Ryan Slabaugh: My goal: Don’t speed for 1,000 miles
Outlandish goal setting has become part of the American personality, a trait we learn about each Olympics. Each television profile detailed the athlete’s dedication to win a medal, or overcome a handicap, or win eight golds ” only in America would not winning eight golds be a disappointment. In each case, it started with someone saying “Why not at least try?” and in more than a few cases, that someone had yet to blow out 20 candles at a birthday party.
Searching for more youthfuI voices on goal setting, I found a funny post on blogspot from a young American in China who shares a frustration we all have: Some goals just don’t pan out. She wrote, “(I wanted to be a) veterinarian. Despite my love for animals, my fear of needles and complete lack of interest in medicine quickly did away with this one. Ballerina. An obviously poor choice. I don’t know what my stated reason was for quitting ballet at age six, but really it was because I thought I looked silly in a leotard. I stand by that decision.”
Point is, most of us are walking around with a destination in mind, whether we ever get there or not. Makes life more fun that way.
Before I left on a recent road trip between a Colorado ski town and Truckee, I decided to set a goal: Overcome my lifelong addiction to speeding, and go the speed limit the whole way.
Why? A number of conversations with veteran travelers all contained the same description: gunning it after crossing into the 150-mile, classic scrubrush, mid-Nevada run, and more than one of these amateur Earnhardts picked up a hefty ticket. The romance of reaching 120 mph on a desert highway has been well-documented in movies, and the ability to see 15 miles down the highway at times made it tempting. The remedy was a blend of monk-like self-discipline, good music and the constant presence of highway patrolman to justify the effort.
To be clear, I failed twice. But I did so for safety reasons, so I hope you’ll pardon the exceptions. The first time occurred just outside Salt Lake City, in the left lane, which had been the middle lane moments before. My speedometer was locked at 65 mph, slightly faster than the semi truck in the right lane, but not enough to satisfy the large man in the white truck inches from my bumper. He made several threatening motions with his hands, and after a few moments, I really started to feel sorry for him. I knew the only way to pacify him would be to speed, so I stepped on it.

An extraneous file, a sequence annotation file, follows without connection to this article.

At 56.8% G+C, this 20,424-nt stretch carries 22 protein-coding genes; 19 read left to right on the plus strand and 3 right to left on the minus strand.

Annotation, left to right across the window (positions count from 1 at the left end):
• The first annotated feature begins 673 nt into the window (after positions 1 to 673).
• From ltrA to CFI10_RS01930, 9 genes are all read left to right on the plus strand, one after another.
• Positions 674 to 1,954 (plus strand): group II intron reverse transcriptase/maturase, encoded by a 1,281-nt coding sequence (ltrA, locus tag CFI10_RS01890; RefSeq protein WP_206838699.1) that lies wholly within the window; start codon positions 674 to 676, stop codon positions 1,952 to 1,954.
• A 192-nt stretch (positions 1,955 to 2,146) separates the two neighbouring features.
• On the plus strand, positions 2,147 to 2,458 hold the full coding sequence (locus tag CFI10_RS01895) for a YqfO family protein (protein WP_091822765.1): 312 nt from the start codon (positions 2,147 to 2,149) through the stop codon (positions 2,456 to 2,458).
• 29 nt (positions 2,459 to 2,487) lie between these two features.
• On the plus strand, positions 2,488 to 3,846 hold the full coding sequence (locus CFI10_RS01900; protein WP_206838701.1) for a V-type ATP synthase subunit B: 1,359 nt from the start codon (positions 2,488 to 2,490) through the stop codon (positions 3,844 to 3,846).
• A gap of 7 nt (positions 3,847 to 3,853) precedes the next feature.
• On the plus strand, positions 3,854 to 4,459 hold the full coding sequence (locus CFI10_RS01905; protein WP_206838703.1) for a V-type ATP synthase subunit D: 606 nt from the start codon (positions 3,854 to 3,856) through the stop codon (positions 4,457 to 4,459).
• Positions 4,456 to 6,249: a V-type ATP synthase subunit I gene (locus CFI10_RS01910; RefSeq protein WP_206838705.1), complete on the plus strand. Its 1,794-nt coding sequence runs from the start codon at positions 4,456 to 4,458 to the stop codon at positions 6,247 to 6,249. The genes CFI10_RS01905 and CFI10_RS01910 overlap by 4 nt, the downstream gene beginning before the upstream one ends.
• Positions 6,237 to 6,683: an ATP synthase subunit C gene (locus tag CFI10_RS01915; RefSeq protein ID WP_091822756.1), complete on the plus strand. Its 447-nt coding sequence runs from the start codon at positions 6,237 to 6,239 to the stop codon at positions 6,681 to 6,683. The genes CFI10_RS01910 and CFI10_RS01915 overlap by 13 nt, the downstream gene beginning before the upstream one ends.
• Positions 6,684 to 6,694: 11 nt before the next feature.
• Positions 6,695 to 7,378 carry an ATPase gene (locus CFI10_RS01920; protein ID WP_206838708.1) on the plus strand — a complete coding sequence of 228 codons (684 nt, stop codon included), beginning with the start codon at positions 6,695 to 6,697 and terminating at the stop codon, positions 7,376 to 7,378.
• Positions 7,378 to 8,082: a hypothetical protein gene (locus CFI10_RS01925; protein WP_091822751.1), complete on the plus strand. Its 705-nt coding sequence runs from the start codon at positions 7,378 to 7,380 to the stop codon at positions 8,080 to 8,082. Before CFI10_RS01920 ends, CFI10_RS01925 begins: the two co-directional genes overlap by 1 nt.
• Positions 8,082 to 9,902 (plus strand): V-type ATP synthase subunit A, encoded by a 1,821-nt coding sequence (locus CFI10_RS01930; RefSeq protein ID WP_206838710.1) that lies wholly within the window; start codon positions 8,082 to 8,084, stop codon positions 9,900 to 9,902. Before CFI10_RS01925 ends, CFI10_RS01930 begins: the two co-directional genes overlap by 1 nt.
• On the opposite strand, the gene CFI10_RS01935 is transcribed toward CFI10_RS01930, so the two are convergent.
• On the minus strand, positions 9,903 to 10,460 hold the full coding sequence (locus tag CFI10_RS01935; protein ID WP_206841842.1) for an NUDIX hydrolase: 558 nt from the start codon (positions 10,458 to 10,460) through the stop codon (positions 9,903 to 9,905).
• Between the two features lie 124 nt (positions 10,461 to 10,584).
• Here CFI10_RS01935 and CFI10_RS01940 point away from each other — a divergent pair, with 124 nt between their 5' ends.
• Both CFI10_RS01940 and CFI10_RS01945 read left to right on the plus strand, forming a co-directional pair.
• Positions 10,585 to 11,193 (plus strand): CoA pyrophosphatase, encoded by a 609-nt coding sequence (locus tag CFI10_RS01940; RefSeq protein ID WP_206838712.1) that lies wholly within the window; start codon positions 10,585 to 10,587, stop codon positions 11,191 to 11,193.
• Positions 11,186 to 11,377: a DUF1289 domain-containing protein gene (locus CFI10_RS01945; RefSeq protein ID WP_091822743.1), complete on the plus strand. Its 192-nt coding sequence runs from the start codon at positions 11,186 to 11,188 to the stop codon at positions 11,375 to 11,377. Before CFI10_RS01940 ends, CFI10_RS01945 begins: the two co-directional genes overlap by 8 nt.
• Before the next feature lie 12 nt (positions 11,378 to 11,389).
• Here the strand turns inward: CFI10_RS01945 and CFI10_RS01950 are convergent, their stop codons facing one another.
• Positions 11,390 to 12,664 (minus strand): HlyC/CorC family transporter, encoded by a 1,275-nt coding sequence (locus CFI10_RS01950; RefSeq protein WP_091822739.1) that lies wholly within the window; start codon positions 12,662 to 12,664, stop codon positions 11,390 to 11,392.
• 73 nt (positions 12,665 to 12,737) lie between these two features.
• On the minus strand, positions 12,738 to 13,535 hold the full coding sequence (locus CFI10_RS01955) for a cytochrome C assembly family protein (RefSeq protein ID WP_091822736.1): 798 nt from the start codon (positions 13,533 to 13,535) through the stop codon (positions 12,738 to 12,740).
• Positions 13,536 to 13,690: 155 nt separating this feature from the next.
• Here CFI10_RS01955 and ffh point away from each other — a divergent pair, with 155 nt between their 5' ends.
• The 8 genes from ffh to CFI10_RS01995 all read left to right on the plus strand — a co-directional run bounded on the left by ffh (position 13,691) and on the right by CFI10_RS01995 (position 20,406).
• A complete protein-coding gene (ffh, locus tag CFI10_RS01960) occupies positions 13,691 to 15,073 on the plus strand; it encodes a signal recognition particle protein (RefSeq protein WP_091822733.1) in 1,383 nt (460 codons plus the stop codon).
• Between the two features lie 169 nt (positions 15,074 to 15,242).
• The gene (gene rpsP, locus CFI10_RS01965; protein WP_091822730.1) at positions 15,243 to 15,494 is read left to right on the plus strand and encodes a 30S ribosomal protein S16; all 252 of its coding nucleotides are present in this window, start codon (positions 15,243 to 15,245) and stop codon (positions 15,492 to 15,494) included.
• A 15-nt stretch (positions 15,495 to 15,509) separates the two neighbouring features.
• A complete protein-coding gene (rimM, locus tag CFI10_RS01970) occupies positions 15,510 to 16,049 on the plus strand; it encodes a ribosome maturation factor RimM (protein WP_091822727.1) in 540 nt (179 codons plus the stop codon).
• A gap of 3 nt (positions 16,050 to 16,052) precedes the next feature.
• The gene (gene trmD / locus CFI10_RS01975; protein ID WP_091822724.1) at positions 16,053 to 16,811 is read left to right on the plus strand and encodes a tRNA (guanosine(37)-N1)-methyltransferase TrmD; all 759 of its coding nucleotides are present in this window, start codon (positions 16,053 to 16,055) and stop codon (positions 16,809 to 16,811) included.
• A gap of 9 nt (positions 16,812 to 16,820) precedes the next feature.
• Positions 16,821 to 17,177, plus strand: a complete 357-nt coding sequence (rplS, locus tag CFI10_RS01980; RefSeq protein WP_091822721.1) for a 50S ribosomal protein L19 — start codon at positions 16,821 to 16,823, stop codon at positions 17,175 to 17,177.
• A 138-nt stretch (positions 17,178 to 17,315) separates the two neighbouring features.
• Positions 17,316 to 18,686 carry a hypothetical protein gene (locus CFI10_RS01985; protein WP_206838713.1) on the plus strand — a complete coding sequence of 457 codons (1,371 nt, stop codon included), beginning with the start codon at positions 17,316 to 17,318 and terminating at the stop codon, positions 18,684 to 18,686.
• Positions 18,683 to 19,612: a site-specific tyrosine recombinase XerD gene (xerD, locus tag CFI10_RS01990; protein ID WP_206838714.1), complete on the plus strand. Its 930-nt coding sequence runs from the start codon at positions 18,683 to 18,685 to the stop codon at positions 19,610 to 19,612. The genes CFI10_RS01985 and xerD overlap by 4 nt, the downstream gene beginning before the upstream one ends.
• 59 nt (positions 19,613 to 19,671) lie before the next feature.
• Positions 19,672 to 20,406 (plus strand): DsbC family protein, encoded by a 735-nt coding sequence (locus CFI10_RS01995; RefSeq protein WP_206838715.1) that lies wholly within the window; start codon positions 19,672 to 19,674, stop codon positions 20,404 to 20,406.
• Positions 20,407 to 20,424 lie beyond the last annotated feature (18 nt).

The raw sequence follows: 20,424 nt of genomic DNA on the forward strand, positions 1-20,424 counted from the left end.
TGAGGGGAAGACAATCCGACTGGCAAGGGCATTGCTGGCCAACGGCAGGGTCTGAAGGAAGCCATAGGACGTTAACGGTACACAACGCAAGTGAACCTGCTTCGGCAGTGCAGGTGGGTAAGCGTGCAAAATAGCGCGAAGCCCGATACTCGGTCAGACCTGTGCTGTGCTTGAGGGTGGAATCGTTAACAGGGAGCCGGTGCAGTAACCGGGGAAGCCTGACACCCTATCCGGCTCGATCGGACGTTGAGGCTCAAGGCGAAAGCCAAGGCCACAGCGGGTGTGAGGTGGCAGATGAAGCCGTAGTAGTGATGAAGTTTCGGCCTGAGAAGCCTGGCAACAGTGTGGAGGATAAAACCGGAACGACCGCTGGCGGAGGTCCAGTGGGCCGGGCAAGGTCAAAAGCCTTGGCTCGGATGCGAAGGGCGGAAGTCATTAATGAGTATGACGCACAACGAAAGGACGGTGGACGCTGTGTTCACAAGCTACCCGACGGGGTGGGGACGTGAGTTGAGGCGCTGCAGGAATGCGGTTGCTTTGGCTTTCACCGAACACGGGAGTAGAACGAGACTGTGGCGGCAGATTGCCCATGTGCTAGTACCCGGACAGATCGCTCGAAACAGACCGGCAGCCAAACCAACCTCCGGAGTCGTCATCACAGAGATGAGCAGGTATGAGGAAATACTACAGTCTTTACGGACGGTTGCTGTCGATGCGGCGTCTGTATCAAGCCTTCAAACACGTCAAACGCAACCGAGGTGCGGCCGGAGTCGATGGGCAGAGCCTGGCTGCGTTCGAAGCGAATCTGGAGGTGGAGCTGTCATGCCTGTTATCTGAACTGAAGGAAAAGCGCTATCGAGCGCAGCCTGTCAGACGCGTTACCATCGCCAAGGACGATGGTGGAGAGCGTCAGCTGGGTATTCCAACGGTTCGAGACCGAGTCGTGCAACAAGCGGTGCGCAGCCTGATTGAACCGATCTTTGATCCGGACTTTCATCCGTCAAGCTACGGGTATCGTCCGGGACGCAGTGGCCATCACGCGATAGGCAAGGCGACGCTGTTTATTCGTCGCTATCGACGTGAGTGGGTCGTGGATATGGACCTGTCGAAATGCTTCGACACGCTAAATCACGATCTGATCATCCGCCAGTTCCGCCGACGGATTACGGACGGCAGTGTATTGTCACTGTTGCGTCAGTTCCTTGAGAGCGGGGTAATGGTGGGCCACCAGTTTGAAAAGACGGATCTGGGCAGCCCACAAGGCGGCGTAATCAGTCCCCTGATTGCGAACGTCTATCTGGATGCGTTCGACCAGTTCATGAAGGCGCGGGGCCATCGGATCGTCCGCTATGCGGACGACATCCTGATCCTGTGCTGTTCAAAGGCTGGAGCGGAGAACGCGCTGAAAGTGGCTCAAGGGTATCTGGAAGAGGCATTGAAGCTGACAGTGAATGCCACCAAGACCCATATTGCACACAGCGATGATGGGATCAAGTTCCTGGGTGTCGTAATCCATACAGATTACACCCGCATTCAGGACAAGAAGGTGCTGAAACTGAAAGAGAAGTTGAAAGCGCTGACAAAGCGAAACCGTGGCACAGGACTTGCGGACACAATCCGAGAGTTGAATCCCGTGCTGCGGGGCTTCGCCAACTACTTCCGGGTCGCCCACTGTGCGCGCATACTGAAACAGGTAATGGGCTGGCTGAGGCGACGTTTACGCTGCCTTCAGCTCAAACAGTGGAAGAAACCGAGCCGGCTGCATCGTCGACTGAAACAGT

Unfortunately, my bumper friend had already slammed on gas and decided to use the shoulder, so when I sped, it looked like I was trying to block his pass. I slowed down, he got through and after a few more gestures ” he looked like a talented conductor ” he moved back onto the roadway.
The second time was similar, except it was outside Reno and involved a wiry-haired ambulance driver. In both cases, I immediately returned to the slow lane and dimmed the gas pedal, absorbing the glares from, well, pretty much each driver who passed. By going the speed limit, I had turned into a cultural heathen.
Perhaps my addiction to speeding my whole life has not been so much an addiction, as much as an ingrained patriotic ideal. In reality, to those who speed (my former self included), the speed limit, posted so boldly in black ink along the roadway, is just a suggestion, a friendly hint at what rate travel is safe.
Yet, that sounds so un-American. To get ahead, rules are often broken, and those who follow the rules suffer the consequences. Some of the Olympians who did not win gold know this ” the ticker tapes remain unpacked ” while the market for forged birth certificates continues to grow.
In America, we set goals, and as I learned on the interstate, we like to speed to get there.
” Ryan Slabaugh is the new executive editor of the Sierra Sun, North Lake Tahoe Bonanza, Tahoe World and Tahoe.com. Reach him at firstname.lastname@example.org, comment directly on his column online, or call him at (530) 550-2650.
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